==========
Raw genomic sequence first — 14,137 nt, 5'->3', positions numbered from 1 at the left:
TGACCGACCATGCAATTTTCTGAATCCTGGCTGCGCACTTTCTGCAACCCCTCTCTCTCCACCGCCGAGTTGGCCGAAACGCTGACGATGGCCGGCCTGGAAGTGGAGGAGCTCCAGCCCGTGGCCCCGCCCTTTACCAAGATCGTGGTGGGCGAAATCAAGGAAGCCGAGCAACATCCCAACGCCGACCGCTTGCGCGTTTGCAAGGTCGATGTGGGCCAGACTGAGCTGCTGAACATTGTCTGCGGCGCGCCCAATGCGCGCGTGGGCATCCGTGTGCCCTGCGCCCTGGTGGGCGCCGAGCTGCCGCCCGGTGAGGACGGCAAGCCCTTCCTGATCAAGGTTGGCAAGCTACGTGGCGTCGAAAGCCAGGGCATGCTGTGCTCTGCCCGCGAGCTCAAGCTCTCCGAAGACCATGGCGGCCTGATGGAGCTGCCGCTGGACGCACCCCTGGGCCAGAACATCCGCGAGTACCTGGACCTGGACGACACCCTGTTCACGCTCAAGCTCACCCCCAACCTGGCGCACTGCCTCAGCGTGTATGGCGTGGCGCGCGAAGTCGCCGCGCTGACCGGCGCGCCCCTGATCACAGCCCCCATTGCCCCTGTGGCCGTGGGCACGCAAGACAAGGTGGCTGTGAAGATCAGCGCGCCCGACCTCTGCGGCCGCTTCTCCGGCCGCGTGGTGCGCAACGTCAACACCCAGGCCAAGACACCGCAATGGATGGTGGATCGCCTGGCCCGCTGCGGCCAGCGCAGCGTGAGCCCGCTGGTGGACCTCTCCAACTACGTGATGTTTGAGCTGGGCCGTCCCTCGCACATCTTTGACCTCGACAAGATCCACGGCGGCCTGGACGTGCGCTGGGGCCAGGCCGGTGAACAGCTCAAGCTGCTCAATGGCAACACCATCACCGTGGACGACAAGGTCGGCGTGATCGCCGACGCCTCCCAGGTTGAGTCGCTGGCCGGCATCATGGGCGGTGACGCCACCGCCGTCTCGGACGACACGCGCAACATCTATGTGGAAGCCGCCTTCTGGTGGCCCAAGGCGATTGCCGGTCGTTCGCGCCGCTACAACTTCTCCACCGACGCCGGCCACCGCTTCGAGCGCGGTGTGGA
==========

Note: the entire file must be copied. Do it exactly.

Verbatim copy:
Raw genomic sequence first — 14,137 nt, 5'->3', positions numbered from 1 at the left:
TGACCGACCATGCAATTTTCTGAATCCTGGCTGCGCACTTTCTGCAACCCCTCTCTCTCCACCGCCGAGTTGGCCGAAACGCTGACGATGGCCGGCCTGGAAGTGGAGGAGCTCCAGCCCGTGGCCCCGCCCTTTACCAAGATCGTGGTGGGCGAAATCAAGGAAGCCGAGCAACATCCCAACGCCGACCGCTTGCGCGTTTGCAAGGTCGATGTGGGCCAGACTGAGCTGCTGAACATTGTCTGCGGCGCGCCCAATGCGCGCGTGGGCATCCGTGTGCCCTGCGCCCTGGTGGGCGCCGAGCTGCCGCCCGGTGAGGACGGCAAGCCCTTCCTGATCAAGGTTGGCAAGCTACGTGGCGTCGAAAGCCAGGGCATGCTGTGCTCTGCCCGCGAGCTCAAGCTCTCCGAAGACCATGGCGGCCTGATGGAGCTGCCGCTGGACGCACCCCTGGGCCAGAACATCCGCGAGTACCTGGACCTGGACGACACCCTGTTCACGCTCAAGCTCACCCCCAACCTGGCGCACTGCCTCAGCGTGTATGGCGTGGCGCGCGAAGTCGCCGCGCTGACCGGCGCGCCCCTGATCACAGCCCCCATTGCCCCTGTGGCCGTGGGCACGCAAGACAAGGTGGCTGTGAAGATCAGCGCGCCCGACCTCTGCGGCCGCTTCTCCGGCCGCGTGGTGCGCAACGTCAACACCCAGGCCAAGACACCGCAATGGATGGTGGATCGCCTGGCCCGCTGCGGCCAGCGCAGCGTGAGCCCGCTGGTGGACCTCTCCAACTACGTGATGTTTGAGCTGGGCCGTCCCTCGCACATCTTTGACCTCGACAAGATCCACGGCGGCCTGGACGTGCGCTGGGGCCAGGCCGGTGAACAGCTCAAGCTGCTCAATGGCAACACCATCACCGTGGACGACAAGGTCGGCGTGATCGCCGACGCCTCCCAGGTTGAGTCGCTGGCCGGCATCATGGGCGGTGACGCCACCGCCGTCTCGGACGACACGCGCAACATCTATGTGGAAGCCGCCTTCTGGTGGCCCAAGGCGATTGCCGGTCGTTCGCGCCGCTACAACTTCTCCACCGACGCCGGCCACCGCTTCGAGCGCGGTGTGGA